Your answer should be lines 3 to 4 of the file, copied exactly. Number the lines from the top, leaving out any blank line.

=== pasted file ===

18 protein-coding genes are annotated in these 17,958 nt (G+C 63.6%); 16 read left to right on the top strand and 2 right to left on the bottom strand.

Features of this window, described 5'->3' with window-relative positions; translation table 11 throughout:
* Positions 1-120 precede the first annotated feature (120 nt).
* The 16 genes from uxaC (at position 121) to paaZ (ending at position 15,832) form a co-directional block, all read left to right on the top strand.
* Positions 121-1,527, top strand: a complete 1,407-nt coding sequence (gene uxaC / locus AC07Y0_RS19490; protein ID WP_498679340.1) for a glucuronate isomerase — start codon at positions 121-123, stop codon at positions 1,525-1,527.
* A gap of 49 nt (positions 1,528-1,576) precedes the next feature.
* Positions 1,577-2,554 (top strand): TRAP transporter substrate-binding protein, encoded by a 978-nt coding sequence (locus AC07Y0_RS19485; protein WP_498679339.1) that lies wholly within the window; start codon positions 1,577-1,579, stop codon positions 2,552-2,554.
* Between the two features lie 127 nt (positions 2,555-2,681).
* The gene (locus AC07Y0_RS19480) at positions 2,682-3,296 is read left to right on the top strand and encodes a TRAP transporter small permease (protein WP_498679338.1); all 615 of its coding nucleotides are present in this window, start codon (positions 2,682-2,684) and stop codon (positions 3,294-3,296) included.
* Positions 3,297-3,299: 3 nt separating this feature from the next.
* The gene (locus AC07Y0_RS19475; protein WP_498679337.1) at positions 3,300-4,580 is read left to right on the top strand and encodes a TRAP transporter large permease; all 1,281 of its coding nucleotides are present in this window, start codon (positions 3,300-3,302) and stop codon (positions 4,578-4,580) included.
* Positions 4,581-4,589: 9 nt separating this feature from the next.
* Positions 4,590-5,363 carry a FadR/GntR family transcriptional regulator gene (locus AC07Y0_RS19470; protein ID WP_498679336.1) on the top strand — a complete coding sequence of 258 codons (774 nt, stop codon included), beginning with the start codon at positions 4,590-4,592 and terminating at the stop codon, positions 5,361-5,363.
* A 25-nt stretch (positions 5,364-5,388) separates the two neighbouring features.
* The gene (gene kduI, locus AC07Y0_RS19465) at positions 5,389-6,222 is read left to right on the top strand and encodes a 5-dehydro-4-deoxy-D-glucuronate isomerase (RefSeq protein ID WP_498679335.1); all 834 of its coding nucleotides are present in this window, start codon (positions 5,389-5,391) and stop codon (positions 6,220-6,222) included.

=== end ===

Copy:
* Positions 1-120 precede the first annotated feature (120 nt).
* The 16 genes from uxaC (at position 121) to paaZ (ending at position 15,832) form a co-directional block, all read left to right on the top strand.